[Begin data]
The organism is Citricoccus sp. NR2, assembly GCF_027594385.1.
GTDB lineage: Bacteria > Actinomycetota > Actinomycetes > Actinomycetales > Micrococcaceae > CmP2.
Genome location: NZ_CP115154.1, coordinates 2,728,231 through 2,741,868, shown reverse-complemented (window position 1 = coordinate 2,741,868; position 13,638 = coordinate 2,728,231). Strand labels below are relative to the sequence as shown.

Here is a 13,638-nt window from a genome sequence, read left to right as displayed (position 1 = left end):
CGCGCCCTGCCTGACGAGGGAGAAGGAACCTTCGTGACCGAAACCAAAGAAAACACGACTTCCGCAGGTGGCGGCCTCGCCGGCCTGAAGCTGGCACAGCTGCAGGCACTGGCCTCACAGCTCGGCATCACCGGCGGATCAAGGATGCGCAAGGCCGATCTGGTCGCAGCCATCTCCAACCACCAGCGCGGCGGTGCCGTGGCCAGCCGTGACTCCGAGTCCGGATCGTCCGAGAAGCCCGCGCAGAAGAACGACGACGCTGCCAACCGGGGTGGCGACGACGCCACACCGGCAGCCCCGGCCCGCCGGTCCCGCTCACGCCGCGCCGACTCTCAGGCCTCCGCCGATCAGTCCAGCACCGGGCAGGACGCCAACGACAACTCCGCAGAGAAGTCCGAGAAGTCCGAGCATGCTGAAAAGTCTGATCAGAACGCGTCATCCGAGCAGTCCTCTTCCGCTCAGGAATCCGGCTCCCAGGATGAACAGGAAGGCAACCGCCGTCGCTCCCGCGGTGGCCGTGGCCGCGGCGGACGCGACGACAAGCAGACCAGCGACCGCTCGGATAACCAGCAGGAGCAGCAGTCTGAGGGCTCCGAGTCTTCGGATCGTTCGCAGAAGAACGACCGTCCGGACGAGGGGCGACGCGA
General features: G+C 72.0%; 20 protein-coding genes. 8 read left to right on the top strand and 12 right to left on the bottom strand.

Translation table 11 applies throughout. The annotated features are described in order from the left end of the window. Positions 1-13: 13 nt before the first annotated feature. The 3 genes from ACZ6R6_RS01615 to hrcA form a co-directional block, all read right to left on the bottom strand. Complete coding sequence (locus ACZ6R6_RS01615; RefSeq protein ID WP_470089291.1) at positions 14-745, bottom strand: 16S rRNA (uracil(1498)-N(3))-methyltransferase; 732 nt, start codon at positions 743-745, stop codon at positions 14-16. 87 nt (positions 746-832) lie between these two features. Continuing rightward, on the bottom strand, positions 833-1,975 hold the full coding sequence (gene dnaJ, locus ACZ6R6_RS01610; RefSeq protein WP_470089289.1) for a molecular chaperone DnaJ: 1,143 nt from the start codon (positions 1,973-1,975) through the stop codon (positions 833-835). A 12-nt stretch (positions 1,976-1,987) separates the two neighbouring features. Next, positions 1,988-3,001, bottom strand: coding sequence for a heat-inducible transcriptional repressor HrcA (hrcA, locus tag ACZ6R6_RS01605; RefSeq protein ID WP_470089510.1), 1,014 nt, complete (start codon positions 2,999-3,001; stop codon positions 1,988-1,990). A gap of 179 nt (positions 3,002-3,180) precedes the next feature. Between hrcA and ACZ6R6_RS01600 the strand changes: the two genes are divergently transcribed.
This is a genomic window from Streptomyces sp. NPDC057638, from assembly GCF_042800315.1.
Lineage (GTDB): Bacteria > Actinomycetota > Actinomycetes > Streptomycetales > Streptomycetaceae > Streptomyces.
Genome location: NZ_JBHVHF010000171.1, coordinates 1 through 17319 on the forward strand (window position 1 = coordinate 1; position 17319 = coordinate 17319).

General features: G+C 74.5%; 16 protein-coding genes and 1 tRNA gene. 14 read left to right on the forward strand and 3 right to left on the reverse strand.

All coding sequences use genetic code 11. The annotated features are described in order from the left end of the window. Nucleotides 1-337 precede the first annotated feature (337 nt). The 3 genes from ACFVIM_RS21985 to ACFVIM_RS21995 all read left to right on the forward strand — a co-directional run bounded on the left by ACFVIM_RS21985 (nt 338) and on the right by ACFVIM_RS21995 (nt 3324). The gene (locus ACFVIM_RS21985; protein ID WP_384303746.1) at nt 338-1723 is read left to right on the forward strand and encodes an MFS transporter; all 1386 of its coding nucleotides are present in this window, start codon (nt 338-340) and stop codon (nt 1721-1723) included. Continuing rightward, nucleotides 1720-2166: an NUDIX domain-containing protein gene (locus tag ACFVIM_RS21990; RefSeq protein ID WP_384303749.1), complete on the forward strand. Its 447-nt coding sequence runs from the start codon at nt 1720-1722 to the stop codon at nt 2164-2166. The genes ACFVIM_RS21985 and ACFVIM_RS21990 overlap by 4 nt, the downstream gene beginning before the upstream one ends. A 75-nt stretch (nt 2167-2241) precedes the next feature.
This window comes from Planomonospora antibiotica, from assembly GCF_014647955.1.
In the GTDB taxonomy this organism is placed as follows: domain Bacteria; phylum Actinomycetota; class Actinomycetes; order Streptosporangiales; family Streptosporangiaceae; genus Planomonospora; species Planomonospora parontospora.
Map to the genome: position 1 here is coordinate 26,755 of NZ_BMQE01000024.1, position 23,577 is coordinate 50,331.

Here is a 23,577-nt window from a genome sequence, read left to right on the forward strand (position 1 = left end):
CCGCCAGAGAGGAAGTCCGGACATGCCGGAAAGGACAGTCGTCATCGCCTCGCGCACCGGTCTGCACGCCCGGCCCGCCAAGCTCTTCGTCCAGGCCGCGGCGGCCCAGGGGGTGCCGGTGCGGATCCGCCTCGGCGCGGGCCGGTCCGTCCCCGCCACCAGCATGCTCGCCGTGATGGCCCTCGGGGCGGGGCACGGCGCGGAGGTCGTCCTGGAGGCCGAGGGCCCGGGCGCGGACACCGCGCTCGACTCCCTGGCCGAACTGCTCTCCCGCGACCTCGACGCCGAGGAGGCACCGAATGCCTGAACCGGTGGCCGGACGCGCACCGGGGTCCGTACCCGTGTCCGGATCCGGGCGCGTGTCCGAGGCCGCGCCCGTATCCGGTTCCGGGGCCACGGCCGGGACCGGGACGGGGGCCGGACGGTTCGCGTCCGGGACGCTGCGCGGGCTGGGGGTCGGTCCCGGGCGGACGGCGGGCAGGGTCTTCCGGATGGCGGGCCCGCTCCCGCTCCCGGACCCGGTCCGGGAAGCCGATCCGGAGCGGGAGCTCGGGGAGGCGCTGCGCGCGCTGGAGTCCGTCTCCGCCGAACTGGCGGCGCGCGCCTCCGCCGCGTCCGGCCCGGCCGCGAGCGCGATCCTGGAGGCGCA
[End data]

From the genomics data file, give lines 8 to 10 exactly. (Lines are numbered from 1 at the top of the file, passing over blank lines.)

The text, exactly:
This is a genomic window from Streptomyces sp. NPDC057638, from assembly GCF_042800315.1.
Lineage (GTDB): Bacteria > Actinomycetota > Actinomycetes > Streptomycetales > Streptomycetaceae > Streptomyces.
Genome location: NZ_JBHVHF010000171.1, coordinates 1 through 17319 on the forward strand (window position 1 = coordinate 1; position 17319 = coordinate 17319).